At Northwestern University, goalkeeper Tyler Miller capped one of the most decorated careers in Wildcats history by leading the Big Ten in goals and shutouts and being named 2014 Big Ten Goalkeeper of the Year.
But he was just getting warmed up.
Miller was considered one of the top goalkeeping prospects in this year’s MLS draft class. In January, the Seattle Sounders drafted the 6-foot-4 senior in the second round of the MLS SuperDraft but Miller had other plans and elected to sign with German club SVN Zweibrücken of Regionalliga Sudwest through the 2015 season.
Miller is earning some serious frequent flyer miles after being named one of two keepers called up to the U-23 Men’s National Team camp.
As a youth player with NJ Youth Soccer, he earned a spot on the Olympic Development Program (ODP) where he played for six years, from age 13 to 18.Tyler sat down with us to talk about his past and his future.
How did you get started playing soccer?
Sports have always been a major part of my family. Growing up, my older brothers were both heavily involved in a numerous sports—baseball, tennis, basketball, and soccer—so it was pretty much predetermined that I would also be involved in sports. As the youngest, I would always have to travel to my brothers’ sporting events, but without question, my favorite sport to watch them play was soccer. I was heavily influenced by both of my brothers. My oldest brother, Jason, played goalkeeper, so I think I followed in his footsteps in terms of the position I play. My other brother, Kyle, played high level soccer and went on to also play in college. I have always looked up to him trying to learn from his competitive nature and exemplify his determination while I play.
What are some hard lessons you’ve learned from the game?
Things are not always going to go your way. You might be having your best game and make all the plays you are supposed to make, but there is a lot of luck that goes into this game.
However, it’s important not to get too down on yourself, and just keep working hard. Eventually, your hard work will pay off. At the same time, it’s important not to get too high after a win. You have to remain level headed and continue to work hard.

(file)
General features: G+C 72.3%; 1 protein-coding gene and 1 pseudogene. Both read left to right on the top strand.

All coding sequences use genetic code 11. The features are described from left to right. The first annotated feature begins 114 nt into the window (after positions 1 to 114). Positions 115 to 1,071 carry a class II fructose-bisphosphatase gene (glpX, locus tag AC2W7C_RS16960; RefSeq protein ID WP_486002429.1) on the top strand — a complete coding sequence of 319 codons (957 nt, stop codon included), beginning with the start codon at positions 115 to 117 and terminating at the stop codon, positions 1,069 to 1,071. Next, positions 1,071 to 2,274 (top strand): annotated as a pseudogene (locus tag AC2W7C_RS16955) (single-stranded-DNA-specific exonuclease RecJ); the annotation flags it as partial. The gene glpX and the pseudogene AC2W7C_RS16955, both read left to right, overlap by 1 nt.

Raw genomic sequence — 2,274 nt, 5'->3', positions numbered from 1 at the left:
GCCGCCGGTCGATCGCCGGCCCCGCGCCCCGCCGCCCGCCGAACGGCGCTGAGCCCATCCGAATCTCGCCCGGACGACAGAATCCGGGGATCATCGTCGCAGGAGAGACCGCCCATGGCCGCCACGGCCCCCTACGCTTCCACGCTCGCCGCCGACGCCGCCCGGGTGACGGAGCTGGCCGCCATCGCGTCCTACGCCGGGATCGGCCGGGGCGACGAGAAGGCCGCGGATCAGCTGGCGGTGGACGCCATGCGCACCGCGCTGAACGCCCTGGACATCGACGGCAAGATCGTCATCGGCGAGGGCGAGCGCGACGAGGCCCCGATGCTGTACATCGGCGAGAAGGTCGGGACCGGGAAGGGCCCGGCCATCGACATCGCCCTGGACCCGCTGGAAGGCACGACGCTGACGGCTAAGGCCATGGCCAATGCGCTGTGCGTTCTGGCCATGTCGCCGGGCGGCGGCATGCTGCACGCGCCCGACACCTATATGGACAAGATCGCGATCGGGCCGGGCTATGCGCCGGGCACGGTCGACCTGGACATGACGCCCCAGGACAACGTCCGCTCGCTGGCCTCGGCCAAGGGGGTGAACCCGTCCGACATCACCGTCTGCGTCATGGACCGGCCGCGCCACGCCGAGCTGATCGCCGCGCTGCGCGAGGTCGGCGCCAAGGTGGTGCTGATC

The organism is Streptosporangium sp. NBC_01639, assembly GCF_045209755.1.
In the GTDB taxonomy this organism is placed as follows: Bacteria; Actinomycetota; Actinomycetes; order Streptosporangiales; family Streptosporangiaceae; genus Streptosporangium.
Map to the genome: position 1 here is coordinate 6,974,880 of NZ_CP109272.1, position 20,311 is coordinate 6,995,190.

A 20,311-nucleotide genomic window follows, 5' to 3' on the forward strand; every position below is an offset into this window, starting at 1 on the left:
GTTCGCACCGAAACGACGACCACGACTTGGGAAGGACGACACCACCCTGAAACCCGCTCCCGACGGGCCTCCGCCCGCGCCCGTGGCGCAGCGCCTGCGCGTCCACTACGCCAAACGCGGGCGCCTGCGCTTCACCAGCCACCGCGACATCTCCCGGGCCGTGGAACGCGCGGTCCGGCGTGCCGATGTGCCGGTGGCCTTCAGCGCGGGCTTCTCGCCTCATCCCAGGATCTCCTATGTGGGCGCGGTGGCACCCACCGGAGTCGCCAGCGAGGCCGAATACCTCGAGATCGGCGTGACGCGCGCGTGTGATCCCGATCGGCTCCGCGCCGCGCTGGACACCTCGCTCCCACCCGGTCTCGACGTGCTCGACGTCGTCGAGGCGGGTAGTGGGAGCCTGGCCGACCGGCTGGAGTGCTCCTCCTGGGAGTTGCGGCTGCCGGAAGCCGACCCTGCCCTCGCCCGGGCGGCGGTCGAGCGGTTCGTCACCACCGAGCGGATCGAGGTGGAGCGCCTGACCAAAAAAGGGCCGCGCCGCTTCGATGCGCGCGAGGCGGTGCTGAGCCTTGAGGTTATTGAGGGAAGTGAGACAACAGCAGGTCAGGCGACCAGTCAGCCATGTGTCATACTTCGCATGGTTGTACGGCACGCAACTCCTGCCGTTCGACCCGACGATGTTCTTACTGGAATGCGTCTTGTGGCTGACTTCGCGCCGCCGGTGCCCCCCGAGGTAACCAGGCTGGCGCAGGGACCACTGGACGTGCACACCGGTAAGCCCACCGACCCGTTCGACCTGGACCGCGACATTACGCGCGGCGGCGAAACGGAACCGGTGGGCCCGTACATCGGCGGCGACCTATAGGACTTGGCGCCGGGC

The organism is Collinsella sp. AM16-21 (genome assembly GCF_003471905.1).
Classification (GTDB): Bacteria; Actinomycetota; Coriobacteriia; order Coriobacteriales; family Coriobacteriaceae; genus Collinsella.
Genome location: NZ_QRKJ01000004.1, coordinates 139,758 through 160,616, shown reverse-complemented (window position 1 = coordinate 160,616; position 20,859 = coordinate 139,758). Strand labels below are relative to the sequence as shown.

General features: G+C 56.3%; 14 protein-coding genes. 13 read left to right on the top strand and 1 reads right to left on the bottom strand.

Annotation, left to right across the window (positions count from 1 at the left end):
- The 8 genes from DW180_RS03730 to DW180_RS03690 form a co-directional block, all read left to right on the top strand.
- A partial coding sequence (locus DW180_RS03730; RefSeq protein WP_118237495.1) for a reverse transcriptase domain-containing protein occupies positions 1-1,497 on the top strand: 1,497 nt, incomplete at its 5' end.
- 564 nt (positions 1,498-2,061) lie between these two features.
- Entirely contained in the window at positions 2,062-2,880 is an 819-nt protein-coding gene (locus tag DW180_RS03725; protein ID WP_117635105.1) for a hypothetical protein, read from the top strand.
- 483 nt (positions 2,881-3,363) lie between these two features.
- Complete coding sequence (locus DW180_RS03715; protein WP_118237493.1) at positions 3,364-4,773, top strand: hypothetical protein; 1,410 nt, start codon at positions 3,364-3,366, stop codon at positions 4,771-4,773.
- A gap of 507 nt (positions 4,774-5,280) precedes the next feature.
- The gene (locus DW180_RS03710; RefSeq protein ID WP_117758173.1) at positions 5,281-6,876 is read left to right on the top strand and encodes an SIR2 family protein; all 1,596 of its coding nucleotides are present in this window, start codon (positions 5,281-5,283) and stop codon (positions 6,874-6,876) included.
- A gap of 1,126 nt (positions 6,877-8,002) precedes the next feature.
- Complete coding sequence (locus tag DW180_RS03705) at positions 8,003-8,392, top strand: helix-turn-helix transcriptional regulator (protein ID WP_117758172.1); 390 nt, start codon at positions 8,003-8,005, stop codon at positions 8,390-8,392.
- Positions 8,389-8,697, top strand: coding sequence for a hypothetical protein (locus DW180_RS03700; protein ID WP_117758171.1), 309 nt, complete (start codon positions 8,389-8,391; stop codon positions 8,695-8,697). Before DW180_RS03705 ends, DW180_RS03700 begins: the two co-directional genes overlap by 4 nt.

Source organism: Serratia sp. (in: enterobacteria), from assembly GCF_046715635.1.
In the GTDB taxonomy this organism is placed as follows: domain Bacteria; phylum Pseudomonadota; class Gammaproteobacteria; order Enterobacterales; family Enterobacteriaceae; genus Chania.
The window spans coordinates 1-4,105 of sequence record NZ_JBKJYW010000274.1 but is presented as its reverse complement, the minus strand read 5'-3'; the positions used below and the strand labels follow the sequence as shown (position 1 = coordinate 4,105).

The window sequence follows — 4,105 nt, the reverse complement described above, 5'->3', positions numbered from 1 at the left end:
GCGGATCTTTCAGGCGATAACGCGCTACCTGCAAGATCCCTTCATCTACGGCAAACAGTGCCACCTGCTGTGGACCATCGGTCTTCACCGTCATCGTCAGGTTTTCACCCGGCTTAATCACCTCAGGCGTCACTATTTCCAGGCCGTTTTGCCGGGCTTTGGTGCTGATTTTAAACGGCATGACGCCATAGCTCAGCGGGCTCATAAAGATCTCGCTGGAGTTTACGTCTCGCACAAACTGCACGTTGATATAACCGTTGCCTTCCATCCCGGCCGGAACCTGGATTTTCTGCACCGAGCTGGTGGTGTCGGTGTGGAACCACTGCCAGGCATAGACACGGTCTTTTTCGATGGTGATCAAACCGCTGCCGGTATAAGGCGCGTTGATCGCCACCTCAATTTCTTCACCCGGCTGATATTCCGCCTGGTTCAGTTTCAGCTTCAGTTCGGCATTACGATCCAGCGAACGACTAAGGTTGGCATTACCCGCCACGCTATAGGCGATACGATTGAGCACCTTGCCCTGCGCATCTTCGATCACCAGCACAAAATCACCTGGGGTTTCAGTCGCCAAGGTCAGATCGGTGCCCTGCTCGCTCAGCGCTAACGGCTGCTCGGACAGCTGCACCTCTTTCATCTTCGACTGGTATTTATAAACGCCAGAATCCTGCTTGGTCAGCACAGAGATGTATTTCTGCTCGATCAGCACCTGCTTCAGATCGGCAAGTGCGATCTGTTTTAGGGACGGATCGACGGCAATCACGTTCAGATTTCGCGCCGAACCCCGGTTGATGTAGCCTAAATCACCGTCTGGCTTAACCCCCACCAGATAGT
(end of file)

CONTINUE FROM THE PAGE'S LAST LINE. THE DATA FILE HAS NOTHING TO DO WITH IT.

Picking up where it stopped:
Who is your favorite soccer player? Why?
I’ve never really had a favorite soccer player. I really just enjoy watching, especially the world-class goalkeepers. There are players that I really enjoy watching because of their style of play like Manuel Neuer, Joe Hart, and Iker Casillas. Then, there are also players, like Gigi Buffon and Tim Krul, who I enjoy watching because I feel they have a more traditional style of goalkeeping from whom I can benefit from by studying how they play.
What is your favorite pre-game/post-game meal?
Pregame, I enjoy eating pasta a few hours before then have a banana before we head out for the warm-ups. After, I’ll eat something with a lot of protein to help with recovery. Usually I go with chicken, but it all depends on what I have ready when I get home.
How would your coach describe you as a player?
A determined individual who will give you everything he has to offer. Also, a good leader who sets an example through his work ethic. Finally and most importantly, a good person.
How does community service and soccer play a role in your life?
While I was at Northwestern, we held many camps for young players in the area. It was always great to see them come out and play. After, they would come up asking for autographs. I enjoy this type of community service because I can remember when I was younger I would always be hanging around my older brothers’ teams looking up to them, and they would allow me to play with them. So giving back to younger kids who love soccer just as much as I do is really special to me; I love helping younger kids try to achieve everything they desire in soccer.
What is a character attribute you have that has contributed to your personal success?
I would say determination and humility have contributed the most to my personal success. I never played at a big academy in New Jersey, but instead went through club soccer and the ODP system in order to earn a scholarship to Northwestern. From there I was determined to help my team achieve as much as we could in the four years I was there. I simply kept working to become the best I could be and let the rest take care of itself.
What advice would you give to someone who is interested or has just started playing organized youth soccer?
The most important thing to do is have fun, and play as many positions that you can. When I first started playing, I wanted to be a forward and score a bunch of goals. However, as I got older, I soon realized I hated running, and that’s when I tried playing goalkeeper. I still remember the first time I ever played goalkeeper− I didn’t have to make any saves, but I got to punt the ball once, and I thought that was the coolest thing. Immediately after that game, I knew I wanted to become a professional goalkeeper.
Visit NJYouthSoccer.com to learn more about the organization’s recreation, travel, Olympic Development (ODP) and community service programs.